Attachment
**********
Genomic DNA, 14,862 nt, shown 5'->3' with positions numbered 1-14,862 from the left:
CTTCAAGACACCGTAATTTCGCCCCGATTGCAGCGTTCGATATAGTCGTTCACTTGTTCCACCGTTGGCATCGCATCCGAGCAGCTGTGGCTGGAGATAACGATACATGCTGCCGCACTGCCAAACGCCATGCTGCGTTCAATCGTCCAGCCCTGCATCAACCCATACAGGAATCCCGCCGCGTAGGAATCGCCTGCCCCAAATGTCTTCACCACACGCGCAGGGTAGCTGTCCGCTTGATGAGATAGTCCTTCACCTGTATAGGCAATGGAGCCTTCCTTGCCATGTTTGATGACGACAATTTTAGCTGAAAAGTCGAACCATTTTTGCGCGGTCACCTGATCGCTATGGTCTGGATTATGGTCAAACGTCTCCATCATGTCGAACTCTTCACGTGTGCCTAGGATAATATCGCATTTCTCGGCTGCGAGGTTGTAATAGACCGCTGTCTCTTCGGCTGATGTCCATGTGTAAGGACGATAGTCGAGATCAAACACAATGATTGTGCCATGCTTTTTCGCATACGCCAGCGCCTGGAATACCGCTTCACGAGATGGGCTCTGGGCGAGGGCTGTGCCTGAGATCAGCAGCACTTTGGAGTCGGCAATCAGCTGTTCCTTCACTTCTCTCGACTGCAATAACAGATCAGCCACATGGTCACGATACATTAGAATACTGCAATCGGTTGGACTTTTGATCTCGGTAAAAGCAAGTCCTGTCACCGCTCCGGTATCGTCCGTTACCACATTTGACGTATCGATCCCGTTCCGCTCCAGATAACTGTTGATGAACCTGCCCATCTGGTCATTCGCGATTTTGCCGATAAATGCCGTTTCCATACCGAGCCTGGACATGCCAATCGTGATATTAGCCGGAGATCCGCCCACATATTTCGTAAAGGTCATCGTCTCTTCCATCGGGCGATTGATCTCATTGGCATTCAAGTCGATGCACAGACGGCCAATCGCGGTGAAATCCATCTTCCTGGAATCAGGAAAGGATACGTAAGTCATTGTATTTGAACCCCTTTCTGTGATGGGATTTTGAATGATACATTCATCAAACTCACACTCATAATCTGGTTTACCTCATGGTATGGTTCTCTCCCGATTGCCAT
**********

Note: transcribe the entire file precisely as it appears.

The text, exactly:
Genomic DNA, 14,862 nt, shown 5'->3' with positions numbered 1-14,862 from the left:
CTTCAAGACACCGTAATTTCGCCCCGATTGCAGCGTTCGATATAGTCGTTCACTTGTTCCACCGTTGGCATCGCATCCGAGCAGCTGTGGCTGGAGATAACGATACATGCTGCCGCACTGCCAAACGCCATGCTGCGTTCAATCGTCCAGCCCTGCATCAACCCATACAGGAATCCCGCCGCGTAGGAATCGCCTGCCCCAAATGTCTTCACCACACGCGCAGGGTAGCTGTCCGCTTGATGAGATAGTCCTTCACCTGTATAGGCAATGGAGCCTTCCTTGCCATGTTTGATGACGACAATTTTAGCTGAAAAGTCGAACCATTTTTGCGCGGTCACCTGATCGCTATGGTCTGGATTATGGTCAAACGTCTCCATCATGTCGAACTCTTCACGTGTGCCTAGGATAATATCGCATTTCTCGGCTGCGAGGTTGTAATAGACCGCTGTCTCTTCGGCTGATGTCCATGTGTAAGGACGATAGTCGAGATCAAACACAATGATTGTGCCATGCTTTTTCGCATACGCCAGCGCCTGGAATACCGCTTCACGAGATGGGCTCTGGGCGAGGGCTGTGCCTGAGATCAGCAGCACTTTGGAGTCGGCAATCAGCTGTTCCTTCACTTCTCTCGACTGCAATAACAGATCAGCCACATGGTCACGATACATTAGAATACTGCAATCGGTTGGACTTTTGATCTCGGTAAAAGCAAGTCCTGTCACCGCTCCGGTATCGTCCGTTACCACATTTGACGTATCGATCCCGTTCCGCTCCAGATAACTGTTGATGAACCTGCCCATCTGGTCATTCGCGATTTTGCCGATAAATGCCGTTTCCATACCGAGCCTGGACATGCCAATCGTGATATTAGCCGGAGATCCGCCCACATATTTCGTAAAGGTCATCGTCTCTTCCATCGGGCGATTGATCTCATTGGCATTCAAGTCGATGCACAGACGGCCAATCGCGGTGAAATCCATCTTCCTGGAATCAGGAAAGGATACGTAAGTCATTGTATTTGAACCCCTTTCTGTGATGGGATTTTGAATGATACATTCATCAAACTCACACTCATAATCTGGTTTACCTCATGGTATGGTTCTCTCCCGATTGCCAT